Despite these awkward junction arrangements the company decided to open the line to passenger traffic immediately, before Bishop's Castle station had even been built, and without waiting for the Board of Trade inspection - which was a legal requirement. The formal opening was on Tuesday 24 October 1865, when a large crowd gathered at Bishop's Castle to see a locomotive and 11 coaches, probably borrowed from the Mid-Wales Railway for the occasion, and laden with shareholders.
unclear if these stations actually opened with the line. A further station at Stretford Bridge, close to the junction with the Shrewsbury & Hereford (LNWR & GWR Joint from 1870) opened in 1890. There were four trains a day in each direction with the fastest journey time of 30 minutes. Some trains, however, took up to 50 minutes, running at an average speed of 12 mph!
London with debts totalling £11m. Many small railway companies with lines under construction were badly hit, including the Bishop’s Castle. The two extensions to Montgomery and Minsterley were scrapped, but this was not sufficient to save the line which was now close to bankruptcy.
By the end of the first year the infant railway was bankrupt. From that time the company’s long life under the receiver began. Not for the last time bailiffs descended on the line and, while the train service was allowed to continue under supervision, most of the assets were seized and offered for sale by auction at the George Hotel in Shrewsbury on 23 January 1867. The total sum realised by the 61 lots was £3,522, the Midland Waggon Company, being the principal purchaser. Although the creditors were paid, the Bishop's Castle Railway remained in permanent receivership.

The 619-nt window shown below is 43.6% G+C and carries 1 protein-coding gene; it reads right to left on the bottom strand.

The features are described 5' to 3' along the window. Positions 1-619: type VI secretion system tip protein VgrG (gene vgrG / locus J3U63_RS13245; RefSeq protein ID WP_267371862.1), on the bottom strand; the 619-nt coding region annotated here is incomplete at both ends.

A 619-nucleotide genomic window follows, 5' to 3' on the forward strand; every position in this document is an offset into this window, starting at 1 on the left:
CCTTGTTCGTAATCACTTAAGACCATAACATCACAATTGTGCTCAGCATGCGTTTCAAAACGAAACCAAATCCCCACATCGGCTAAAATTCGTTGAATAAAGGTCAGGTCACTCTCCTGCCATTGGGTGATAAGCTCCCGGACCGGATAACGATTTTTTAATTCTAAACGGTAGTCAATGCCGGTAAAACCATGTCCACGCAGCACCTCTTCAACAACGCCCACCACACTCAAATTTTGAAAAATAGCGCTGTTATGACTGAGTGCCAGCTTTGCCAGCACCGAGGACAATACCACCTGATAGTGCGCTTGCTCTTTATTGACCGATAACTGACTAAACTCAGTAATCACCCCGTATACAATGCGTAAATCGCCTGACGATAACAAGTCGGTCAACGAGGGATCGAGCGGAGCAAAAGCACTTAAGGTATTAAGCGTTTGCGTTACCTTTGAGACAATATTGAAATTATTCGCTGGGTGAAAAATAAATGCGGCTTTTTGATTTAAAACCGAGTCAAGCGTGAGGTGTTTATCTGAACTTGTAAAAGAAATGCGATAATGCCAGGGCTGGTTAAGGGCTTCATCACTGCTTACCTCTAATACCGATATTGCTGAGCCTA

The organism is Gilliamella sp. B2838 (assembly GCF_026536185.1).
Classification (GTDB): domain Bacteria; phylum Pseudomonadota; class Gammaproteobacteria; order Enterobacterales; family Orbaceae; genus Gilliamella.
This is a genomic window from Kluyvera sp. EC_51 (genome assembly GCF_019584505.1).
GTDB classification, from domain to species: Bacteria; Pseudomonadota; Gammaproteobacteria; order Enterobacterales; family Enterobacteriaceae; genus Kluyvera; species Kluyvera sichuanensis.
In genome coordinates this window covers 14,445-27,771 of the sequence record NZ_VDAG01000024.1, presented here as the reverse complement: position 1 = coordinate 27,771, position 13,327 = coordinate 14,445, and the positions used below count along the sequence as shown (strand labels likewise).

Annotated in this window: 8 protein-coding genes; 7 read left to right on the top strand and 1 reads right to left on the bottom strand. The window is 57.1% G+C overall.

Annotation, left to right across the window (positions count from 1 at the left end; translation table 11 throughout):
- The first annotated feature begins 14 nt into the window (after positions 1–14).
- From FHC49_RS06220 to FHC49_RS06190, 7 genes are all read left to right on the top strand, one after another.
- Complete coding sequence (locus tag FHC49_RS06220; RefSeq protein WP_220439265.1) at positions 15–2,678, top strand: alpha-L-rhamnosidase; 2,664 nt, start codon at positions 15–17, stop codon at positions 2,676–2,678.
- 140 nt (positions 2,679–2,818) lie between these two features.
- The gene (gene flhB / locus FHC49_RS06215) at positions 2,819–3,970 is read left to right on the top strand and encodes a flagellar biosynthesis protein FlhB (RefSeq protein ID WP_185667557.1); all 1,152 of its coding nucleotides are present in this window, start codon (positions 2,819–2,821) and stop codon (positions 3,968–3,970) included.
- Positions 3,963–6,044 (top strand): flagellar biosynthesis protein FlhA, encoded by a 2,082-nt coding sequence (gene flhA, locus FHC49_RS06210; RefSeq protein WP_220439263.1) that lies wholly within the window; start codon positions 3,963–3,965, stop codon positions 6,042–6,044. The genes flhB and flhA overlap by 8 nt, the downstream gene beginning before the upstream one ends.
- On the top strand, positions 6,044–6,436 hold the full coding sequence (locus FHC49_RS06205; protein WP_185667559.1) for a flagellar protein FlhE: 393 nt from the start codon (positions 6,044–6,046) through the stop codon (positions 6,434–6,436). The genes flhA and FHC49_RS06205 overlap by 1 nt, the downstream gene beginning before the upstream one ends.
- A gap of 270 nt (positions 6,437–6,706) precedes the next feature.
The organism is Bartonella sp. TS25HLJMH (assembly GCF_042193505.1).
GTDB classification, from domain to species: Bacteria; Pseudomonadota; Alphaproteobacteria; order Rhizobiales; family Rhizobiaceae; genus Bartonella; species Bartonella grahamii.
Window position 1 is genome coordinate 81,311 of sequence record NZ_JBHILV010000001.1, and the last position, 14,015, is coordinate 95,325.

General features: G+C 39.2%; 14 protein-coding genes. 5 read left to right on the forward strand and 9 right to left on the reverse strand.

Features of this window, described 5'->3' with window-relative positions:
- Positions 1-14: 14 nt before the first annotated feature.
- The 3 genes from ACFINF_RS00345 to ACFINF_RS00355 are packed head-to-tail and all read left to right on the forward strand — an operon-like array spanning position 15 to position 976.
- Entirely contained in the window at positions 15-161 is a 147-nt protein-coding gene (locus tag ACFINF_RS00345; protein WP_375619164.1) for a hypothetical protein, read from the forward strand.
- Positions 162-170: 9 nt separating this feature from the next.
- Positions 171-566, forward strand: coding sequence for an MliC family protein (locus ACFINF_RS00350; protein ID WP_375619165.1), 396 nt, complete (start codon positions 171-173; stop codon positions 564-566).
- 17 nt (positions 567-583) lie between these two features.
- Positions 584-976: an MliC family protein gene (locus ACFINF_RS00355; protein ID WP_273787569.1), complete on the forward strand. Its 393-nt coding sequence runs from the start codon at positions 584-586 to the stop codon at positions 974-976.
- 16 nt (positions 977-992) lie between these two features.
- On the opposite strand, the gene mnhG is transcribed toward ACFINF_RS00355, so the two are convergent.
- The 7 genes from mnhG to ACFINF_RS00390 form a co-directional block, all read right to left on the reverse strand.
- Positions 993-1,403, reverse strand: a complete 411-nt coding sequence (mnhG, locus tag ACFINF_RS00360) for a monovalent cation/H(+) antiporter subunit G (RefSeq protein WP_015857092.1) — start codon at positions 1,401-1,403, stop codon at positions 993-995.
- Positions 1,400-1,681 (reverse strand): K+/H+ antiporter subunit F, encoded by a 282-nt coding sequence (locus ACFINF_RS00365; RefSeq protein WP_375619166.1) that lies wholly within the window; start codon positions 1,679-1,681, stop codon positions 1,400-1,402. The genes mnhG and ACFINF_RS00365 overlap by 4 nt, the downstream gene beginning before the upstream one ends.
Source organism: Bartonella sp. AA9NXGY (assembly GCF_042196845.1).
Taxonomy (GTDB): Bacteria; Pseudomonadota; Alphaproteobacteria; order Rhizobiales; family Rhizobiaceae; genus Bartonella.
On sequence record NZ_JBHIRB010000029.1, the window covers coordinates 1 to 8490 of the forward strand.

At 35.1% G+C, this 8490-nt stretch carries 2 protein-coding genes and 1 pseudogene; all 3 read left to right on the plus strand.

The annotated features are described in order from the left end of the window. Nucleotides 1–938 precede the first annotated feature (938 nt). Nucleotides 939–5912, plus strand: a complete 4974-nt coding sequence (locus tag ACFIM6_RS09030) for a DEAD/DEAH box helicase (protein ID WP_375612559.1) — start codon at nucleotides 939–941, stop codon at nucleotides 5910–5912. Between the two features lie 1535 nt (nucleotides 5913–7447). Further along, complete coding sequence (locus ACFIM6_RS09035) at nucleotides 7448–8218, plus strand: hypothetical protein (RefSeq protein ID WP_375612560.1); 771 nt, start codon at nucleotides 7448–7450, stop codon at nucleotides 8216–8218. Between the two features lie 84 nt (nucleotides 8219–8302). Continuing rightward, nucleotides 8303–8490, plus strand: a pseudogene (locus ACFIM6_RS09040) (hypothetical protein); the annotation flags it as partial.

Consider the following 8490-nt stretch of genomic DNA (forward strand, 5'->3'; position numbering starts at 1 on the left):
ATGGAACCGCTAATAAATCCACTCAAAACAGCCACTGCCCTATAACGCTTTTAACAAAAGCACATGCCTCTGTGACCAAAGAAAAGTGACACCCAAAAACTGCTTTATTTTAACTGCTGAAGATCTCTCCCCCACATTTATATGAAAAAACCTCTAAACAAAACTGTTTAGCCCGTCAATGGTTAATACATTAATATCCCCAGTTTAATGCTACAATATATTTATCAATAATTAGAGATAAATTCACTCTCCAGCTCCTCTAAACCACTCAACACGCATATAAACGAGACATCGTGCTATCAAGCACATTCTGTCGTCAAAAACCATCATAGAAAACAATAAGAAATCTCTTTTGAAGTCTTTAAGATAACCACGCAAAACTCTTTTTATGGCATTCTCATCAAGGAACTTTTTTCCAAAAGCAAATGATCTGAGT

The total sum realised by the 61 lots was £3,522; the Midland Waggon Company, being the principal purchaser. Although the creditors were paid, the Bishop's Castle Railway remained in permanent receivership.
Despite its shaky start, the Midland Waggon Co. and the debenture shareholders were convinced of the line's potential and were content for it to continue to operate under the receiver. Following the auction the rolling stock was immediately leased back to the BCR.
having been obtained the matter was placed in the hands of a Sheriff who, however, could find no further property to seize. The Bishop’s Castle receiver was curiously impervious to any demands for money, it would seem, and the line continued to operate strangely immune to judgment or regulation.
convenience and the loss to him of a few acres of land was of little consequence. After Beddoes death, his wife took a different view and pressed for the money, eventually taking the company to court for the £800 that had never been paid. She won her case and, when the outstanding debt was not settled by the BCR, bailiffs were called in.